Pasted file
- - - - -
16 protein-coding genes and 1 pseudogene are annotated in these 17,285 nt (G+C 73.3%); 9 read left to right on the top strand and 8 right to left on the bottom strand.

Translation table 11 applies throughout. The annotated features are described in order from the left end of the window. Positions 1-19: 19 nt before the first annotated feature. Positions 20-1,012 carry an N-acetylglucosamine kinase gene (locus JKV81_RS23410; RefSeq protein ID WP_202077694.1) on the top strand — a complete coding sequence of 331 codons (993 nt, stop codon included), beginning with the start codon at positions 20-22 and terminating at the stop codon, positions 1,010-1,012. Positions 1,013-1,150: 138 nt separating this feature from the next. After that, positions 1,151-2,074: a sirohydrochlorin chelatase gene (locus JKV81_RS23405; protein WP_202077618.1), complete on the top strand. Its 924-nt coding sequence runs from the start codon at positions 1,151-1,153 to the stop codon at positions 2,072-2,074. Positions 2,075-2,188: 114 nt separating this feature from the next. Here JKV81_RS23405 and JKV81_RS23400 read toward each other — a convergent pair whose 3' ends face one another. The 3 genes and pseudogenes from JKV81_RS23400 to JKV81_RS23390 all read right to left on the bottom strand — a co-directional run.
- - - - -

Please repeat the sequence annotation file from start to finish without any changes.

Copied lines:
16 protein-coding genes and 1 pseudogene are annotated in these 17,285 nt (G+C 73.3%); 9 read left to right on the top strand and 8 right to left on the bottom strand.

Translation table 11 applies throughout. The annotated features are described in order from the left end of the window. Positions 1-19: 19 nt before the first annotated feature. Positions 20-1,012 carry an N-acetylglucosamine kinase gene (locus JKV81_RS23410; RefSeq protein ID WP_202077694.1) on the top strand — a complete coding sequence of 331 codons (993 nt, stop codon included), beginning with the start codon at positions 20-22 and terminating at the stop codon, positions 1,010-1,012. Positions 1,013-1,150: 138 nt separating this feature from the next. After that, positions 1,151-2,074: a sirohydrochlorin chelatase gene (locus JKV81_RS23405; protein WP_202077618.1), complete on the top strand. Its 924-nt coding sequence runs from the start codon at positions 1,151-1,153 to the stop codon at positions 2,072-2,074. Positions 2,075-2,188: 114 nt separating this feature from the next. Here JKV81_RS23405 and JKV81_RS23400 read toward each other — a convergent pair whose 3' ends face one another. The 3 genes and pseudogenes from JKV81_RS23400 to JKV81_RS23390 all read right to left on the bottom strand — a co-directional run.